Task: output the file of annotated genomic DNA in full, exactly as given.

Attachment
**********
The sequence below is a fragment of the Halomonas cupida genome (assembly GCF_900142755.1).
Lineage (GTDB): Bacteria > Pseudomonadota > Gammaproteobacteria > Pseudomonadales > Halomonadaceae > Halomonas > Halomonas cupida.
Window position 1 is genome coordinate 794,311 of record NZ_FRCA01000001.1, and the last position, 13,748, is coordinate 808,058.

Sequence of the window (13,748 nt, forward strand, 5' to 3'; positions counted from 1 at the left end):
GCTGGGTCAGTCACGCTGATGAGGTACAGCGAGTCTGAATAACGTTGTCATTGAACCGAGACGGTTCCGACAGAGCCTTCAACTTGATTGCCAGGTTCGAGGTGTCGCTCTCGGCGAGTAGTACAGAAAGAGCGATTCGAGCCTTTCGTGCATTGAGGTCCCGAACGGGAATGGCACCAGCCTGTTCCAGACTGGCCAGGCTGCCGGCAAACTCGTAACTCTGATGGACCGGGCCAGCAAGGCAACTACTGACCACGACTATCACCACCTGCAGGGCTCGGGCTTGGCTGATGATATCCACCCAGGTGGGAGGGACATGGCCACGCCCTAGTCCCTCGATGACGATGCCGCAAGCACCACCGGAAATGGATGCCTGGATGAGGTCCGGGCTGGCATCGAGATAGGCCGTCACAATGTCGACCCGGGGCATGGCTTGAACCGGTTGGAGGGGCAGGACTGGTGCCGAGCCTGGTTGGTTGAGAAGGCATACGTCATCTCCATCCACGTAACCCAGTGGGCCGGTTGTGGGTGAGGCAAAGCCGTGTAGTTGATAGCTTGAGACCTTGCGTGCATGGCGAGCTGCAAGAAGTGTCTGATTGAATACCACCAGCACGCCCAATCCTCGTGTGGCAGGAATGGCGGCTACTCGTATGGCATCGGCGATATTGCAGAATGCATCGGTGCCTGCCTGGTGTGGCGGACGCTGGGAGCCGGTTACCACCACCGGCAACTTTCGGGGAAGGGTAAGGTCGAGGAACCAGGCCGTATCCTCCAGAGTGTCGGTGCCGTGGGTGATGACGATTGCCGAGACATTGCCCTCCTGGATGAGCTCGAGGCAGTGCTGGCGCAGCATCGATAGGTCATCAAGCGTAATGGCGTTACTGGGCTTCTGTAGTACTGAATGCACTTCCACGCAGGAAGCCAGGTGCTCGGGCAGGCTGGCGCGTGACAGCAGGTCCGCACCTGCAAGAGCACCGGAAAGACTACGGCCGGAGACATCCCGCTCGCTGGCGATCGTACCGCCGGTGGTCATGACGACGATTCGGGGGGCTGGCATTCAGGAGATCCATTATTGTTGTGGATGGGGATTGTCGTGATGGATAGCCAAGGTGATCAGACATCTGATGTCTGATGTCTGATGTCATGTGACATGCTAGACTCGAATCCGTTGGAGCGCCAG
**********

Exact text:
The sequence below is a fragment of the Halomonas cupida genome (assembly GCF_900142755.1).
Lineage (GTDB): Bacteria > Pseudomonadota > Gammaproteobacteria > Pseudomonadales > Halomonadaceae > Halomonas > Halomonas cupida.
Window position 1 is genome coordinate 794,311 of record NZ_FRCA01000001.1, and the last position, 13,748, is coordinate 808,058.

Sequence of the window (13,748 nt, forward strand, 5' to 3'; positions counted from 1 at the left end):
GCTGGGTCAGTCACGCTGATGAGGTACAGCGAGTCTGAATAACGTTGTCATTGAACCGAGACGGTTCCGACAGAGCCTTCAACTTGATTGCCAGGTTCGAGGTGTCGCTCTCGGCGAGTAGTACAGAAAGAGCGATTCGAGCCTTTCGTGCATTGAGGTCCCGAACGGGAATGGCACCAGCCTGTTCCAGACTGGCCAGGCTGCCGGCAAACTCGTAACTCTGATGGACCGGGCCAGCAAGGCAACTACTGACCACGACTATCACCACCTGCAGGGCTCGGGCTTGGCTGATGATATCCACCCAGGTGGGAGGGACATGGCCACGCCCTAGTCCCTCGATGACGATGCCGCAAGCACCACCGGAAATGGATGCCTGGATGAGGTCCGGGCTGGCATCGAGATAGGCCGTCACAATGTCGACCCGGGGCATGGCTTGAACCGGTTGGAGGGGCAGGACTGGTGCCGAGCCTGGTTGGTTGAGAAGGCATACGTCATCTCCATCCACGTAACCCAGTGGGCCGGTTGTGGGTGAGGCAAAGCCGTGTAGTTGATAGCTTGAGACCTTGCGTGCATGGCGAGCTGCAAGAAGTGTCTGATTGAATACCACCAGCACGCCCAATCCTCGTGTGGCAGGAATGGCGGCTACTCGTATGGCATCGGCGATATTGCAGAATGCATCGGTGCCTGCCTGGTGTGGCGGACGCTGGGAGCCGGTTACCACCACCGGCAACTTTCGGGGAAGGGTAAGGTCGAGGAACCAGGCCGTATCCTCCAGAGTGTCGGTGCCGTGGGTGATGACGATTGCCGAGACATTGCCCTCCTGGATGAGCTCGAGGCAGTGCTGGCGCAGCATCGATAGGTCATCAAGCGTAATGGCGTTACTGGGCTTCTGTAGTACTGAATGCACTTCCACGCAGGAAGCCAGGTGCTCGGGCAGGCTGGCGCGTGACAGCAGGTCCGCACCTGCAAGAGCACCGGAAAGACTACGGCCGGAGACATCCCGCTCGCTGGCGATCGTACCGCCGGTGGTCATGACGACGATTCGGGGGGCTGGCATTCAGGAGATCCATTATTGTTGTGGATGGGGATTGTCGTGATGGATAGCCAAGGTGATCAGACATCTGATGTCTGATGTCTGATGTCATGTGACATGCTAGACTCGAATCCGTTGGAGCGCCAG